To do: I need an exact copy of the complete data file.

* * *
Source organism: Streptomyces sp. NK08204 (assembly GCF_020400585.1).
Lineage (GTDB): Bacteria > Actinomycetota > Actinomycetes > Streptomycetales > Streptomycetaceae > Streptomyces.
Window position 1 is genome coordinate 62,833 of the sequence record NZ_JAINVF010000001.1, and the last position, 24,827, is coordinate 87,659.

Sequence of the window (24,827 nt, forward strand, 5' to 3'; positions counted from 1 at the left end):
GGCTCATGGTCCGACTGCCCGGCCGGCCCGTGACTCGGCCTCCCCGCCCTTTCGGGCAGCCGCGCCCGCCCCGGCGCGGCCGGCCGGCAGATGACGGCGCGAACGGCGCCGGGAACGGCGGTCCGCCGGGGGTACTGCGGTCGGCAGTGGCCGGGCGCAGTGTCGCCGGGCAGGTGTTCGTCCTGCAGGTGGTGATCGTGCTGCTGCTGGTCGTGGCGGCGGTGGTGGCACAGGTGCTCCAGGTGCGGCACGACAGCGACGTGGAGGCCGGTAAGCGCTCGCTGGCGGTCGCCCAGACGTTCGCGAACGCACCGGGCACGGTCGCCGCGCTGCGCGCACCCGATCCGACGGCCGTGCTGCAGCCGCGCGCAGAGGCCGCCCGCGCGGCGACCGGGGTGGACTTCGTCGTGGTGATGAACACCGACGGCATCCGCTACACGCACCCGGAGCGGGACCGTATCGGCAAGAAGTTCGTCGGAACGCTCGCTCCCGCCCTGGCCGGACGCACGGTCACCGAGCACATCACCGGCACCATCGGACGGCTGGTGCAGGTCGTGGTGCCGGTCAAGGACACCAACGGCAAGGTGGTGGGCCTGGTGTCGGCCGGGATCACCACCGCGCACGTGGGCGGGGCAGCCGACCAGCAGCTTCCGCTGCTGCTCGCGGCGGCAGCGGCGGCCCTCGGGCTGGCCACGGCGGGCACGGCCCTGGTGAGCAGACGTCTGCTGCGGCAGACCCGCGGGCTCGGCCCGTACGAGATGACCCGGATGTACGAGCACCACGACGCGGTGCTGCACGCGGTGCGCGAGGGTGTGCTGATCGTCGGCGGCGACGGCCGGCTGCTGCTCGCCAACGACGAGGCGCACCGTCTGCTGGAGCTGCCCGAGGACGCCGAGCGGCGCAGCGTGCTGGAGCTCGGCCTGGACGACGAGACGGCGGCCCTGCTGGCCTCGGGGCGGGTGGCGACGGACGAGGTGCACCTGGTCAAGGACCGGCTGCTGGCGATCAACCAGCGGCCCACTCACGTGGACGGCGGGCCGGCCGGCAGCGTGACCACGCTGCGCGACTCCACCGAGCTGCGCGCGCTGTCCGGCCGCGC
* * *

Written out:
Source organism: Streptomyces sp. NK08204 (assembly GCF_020400585.1).
Lineage (GTDB): Bacteria > Actinomycetota > Actinomycetes > Streptomycetales > Streptomycetaceae > Streptomyces.
Window position 1 is genome coordinate 62,833 of the sequence record NZ_JAINVF010000001.1, and the last position, 24,827, is coordinate 87,659.

Sequence of the window (24,827 nt, forward strand, 5' to 3'; positions counted from 1 at the left end):
GGCTCATGGTCCGACTGCCCGGCCGGCCCGTGACTCGGCCTCCCCGCCCTTTCGGGCAGCCGCGCCCGCCCCGGCGCGGCCGGCCGGCAGATGACGGCGCGAACGGCGCCGGGAACGGCGGTCCGCCGGGGGTACTGCGGTCGGCAGTGGCCGGGCGCAGTGTCGCCGGGCAGGTGTTCGTCCTGCAGGTGGTGATCGTGCTGCTGCTGGTCGTGGCGGCGGTGGTGGCACAGGTGCTCCAGGTGCGGCACGACAGCGACGTGGAGGCCGGTAAGCGCTCGCTGGCGGTCGCCCAGACGTTCGCGAACGCACCGGGCACGGTCGCCGCGCTGCGCGCACCCGATCCGACGGCCGTGCTGCAGCCGCGCGCAGAGGCCGCCCGCGCGGCGACCGGGGTGGACTTCGTCGTGGTGATGAACACCGACGGCATCCGCTACACGCACCCGGAGCGGGACCGTATCGGCAAGAAGTTCGTCGGAACGCTCGCTCCCGCCCTGGCCGGACGCACGGTCACCGAGCACATCACCGGCACCATCGGACGGCTGGTGCAGGTCGTGGTGCCGGTCAAGGACACCAACGGCAAGGTGGTGGGCCTGGTGTCGGCCGGGATCACCACCGCGCACGTGGGCGGGGCAGCCGACCAGCAGCTTCCGCTGCTGCTCGCGGCGGCAGCGGCGGCCCTCGGGCTGGCCACGGCGGGCACGGCCCTGGTGAGCAGACGTCTGCTGCGGCAGACCCGCGGGCTCGGCCCGTACGAGATGACCCGGATGTACGAGCACCACGACGCGGTGCTGCACGCGGTGCGCGAGGGTGTGCTGATCGTCGGCGGCGACGGCCGGCTGCTGCTCGCCAACGACGAGGCGCACCGTCTGCTGGAGCTGCCCGAGGACGCCGAGCGGCGCAGCGTGCTGGAGCTCGGCCTGGACGACGAGACGGCGGCCCTGCTGGCCTCGGGGCGGGTGGCGACGGACGAGGTGCACCTGGTCAAGGACCGGCTGCTGGCGATCAACCAGCGGCCCACTCACGTGGACGGCGGGCCGGCCGGCAGCGTGACCACGCTGCGCGACTCCACCGAGCTGCGCGCGCTGTCCGGCCGCGC